Let's leave aside the sexism involved (did she say this about men? Er, no - though she wasn't asked about them, to be fair). Let's set to one side the false claims (that fertility 'falls off a cliff' when you're over 35, which is a huge exaggeration). Let's not get embroiled into the actual reasons why we go to university in the first place - not because we want to earn more (though graduates usually will), but because it can be a mind-expanding, consciousness-forming, helter-skelter ride and an intellectual game-changer.
No. Let's look at the economics.You knew that we were going to say that, didn't you?
What Allsopp's advice in fact reflects is the irrationality of our economy. If we think in purely monetary and quantitative terms, the pressure is indeed all on buying property as fast as you can - seizing the Monopoly board, not investing in your skills or your intellect and career. For, like it or not, and in the South East of England at least, your lifetime income is just as likely to be determined by how much property you can afford to grab hold of as it is by how much you can earn. Sad, but true. Britain's runaway housing boom means that prices in London have doubled since the years immediately preceding the crash. And it's here that Allsopp has a point - like it or not. It means that, yes, economically at least, men and women in their late teens should recently have bought a flat as quickly as possible. Oh, it could you 'only' £200,000 in 2006 or 2007? That'll be £400,000 these days, mate. Now that's £200,000 in your pocket, straight away, so you can move out of London and pretty much set up home where you like - as more and more Londoners with young families (or those seeking a second home) actually are. Instead of £40,000 or so in student debt. Each. It's an incontrovertible balance sheet gain of £280,000 or more - fun for those with money to play, as long as the boom lasts.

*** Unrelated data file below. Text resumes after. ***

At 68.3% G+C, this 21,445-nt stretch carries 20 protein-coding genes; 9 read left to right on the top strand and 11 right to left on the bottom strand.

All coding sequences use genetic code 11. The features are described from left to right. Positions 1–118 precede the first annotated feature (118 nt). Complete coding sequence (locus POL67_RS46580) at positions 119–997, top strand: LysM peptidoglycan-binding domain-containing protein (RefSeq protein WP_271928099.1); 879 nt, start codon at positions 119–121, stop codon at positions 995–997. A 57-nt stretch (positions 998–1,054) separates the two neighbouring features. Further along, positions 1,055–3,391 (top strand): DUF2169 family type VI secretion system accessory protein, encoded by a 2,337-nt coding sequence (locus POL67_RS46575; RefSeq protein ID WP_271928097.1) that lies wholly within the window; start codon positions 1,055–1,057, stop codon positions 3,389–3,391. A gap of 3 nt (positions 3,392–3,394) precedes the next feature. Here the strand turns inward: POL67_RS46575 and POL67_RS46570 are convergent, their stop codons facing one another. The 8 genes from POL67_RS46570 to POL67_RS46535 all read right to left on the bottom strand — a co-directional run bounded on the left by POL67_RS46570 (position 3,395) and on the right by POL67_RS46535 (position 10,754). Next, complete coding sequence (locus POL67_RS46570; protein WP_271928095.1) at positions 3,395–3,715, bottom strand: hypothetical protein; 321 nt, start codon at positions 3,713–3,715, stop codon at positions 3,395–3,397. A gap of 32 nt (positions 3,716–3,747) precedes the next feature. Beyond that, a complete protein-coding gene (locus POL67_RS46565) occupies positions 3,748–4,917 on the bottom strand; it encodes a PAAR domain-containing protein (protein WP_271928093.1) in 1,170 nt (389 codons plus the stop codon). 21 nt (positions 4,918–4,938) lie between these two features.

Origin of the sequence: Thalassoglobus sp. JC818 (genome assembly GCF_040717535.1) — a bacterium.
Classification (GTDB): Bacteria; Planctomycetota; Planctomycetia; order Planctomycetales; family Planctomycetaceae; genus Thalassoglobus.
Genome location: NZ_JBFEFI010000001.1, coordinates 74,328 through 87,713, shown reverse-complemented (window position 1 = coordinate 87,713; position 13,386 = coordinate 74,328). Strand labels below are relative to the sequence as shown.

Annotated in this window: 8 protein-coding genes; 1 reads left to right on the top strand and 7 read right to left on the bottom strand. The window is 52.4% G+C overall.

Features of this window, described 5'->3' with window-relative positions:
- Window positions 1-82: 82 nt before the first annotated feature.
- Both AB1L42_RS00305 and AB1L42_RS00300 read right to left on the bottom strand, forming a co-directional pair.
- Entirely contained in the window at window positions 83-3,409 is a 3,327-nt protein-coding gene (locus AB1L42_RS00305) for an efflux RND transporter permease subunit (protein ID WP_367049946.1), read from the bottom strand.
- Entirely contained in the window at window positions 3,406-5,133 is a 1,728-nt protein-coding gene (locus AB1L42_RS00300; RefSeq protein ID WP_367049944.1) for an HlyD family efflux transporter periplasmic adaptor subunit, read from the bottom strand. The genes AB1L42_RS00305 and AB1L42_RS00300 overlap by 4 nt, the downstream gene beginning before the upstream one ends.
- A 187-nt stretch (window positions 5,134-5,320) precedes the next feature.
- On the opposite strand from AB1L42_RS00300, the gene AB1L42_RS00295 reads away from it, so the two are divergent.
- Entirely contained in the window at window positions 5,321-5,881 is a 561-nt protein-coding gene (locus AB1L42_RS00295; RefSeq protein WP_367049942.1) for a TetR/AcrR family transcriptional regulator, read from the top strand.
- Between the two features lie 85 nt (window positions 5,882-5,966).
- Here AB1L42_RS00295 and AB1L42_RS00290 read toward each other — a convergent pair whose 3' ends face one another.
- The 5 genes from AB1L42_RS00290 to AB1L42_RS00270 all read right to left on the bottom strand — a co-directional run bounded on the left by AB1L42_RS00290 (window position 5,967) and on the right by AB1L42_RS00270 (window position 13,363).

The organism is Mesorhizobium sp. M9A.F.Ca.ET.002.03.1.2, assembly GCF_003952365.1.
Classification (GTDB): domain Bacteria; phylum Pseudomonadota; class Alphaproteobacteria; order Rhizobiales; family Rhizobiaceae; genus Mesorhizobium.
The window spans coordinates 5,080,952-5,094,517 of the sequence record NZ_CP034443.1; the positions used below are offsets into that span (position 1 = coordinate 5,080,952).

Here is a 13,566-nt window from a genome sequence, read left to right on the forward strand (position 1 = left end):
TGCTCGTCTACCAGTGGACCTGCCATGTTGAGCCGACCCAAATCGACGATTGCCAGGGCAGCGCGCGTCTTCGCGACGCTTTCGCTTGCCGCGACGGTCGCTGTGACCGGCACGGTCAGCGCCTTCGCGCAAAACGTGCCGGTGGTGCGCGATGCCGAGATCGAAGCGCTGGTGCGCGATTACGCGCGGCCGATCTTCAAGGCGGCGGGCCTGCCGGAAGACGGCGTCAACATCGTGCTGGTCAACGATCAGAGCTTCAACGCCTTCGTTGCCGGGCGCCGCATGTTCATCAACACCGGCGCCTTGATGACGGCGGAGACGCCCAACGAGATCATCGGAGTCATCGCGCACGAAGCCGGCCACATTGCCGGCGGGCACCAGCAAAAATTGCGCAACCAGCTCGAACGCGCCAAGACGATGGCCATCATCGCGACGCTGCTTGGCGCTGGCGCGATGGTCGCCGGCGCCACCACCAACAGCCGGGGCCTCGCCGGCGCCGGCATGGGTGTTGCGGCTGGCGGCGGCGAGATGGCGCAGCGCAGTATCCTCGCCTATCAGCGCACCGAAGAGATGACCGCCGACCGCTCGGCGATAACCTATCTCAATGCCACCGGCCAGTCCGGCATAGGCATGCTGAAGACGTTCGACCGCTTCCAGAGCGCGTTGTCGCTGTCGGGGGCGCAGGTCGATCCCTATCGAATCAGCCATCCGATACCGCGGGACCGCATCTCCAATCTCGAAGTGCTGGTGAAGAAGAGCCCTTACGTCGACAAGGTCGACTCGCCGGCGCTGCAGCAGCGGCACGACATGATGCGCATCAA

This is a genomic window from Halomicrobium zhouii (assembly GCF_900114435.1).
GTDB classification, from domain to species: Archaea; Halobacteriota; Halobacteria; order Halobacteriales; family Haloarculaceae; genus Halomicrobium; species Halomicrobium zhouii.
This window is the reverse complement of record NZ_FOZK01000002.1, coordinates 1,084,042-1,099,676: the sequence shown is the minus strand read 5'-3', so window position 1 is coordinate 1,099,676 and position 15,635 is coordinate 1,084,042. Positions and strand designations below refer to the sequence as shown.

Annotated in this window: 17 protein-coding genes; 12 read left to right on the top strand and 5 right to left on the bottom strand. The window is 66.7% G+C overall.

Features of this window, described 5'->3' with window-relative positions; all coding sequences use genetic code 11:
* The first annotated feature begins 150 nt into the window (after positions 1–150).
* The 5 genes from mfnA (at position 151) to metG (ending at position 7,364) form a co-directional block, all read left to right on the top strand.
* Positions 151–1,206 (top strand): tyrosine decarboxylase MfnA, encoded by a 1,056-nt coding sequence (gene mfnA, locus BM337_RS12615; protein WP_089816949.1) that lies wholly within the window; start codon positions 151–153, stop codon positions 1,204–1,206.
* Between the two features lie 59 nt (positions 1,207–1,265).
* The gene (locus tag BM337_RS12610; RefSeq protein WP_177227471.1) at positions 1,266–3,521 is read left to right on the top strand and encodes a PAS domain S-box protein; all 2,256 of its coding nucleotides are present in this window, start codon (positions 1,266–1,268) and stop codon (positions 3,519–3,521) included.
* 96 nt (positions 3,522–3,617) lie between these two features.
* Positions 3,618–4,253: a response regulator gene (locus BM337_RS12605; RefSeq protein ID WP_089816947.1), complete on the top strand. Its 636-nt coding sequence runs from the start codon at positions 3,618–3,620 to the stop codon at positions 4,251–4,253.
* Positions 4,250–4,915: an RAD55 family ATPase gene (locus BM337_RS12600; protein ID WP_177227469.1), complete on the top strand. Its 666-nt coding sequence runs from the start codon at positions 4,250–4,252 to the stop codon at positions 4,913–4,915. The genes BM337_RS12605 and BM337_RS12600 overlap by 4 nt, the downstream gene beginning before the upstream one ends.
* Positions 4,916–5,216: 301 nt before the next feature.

The most recent, and chilling, news for those self-same young people is that their student debt is indeed, under the Mortgage Market Review now straining to hold back the breaking dam, to be counted on the debit side of their personal balances by mortgage lenders. That means it's going to get even harder for young people to 'get on the housing ladder', as no doubt Allsopp would have it - or 'live somewhere decent', as those who speak in actual English might say. All the more reason for them to stampede estate agents now, just like they did in the late 1980s when they heard about the end of Mortgage Income Tax Relief for couples. That turned out well, didn't it?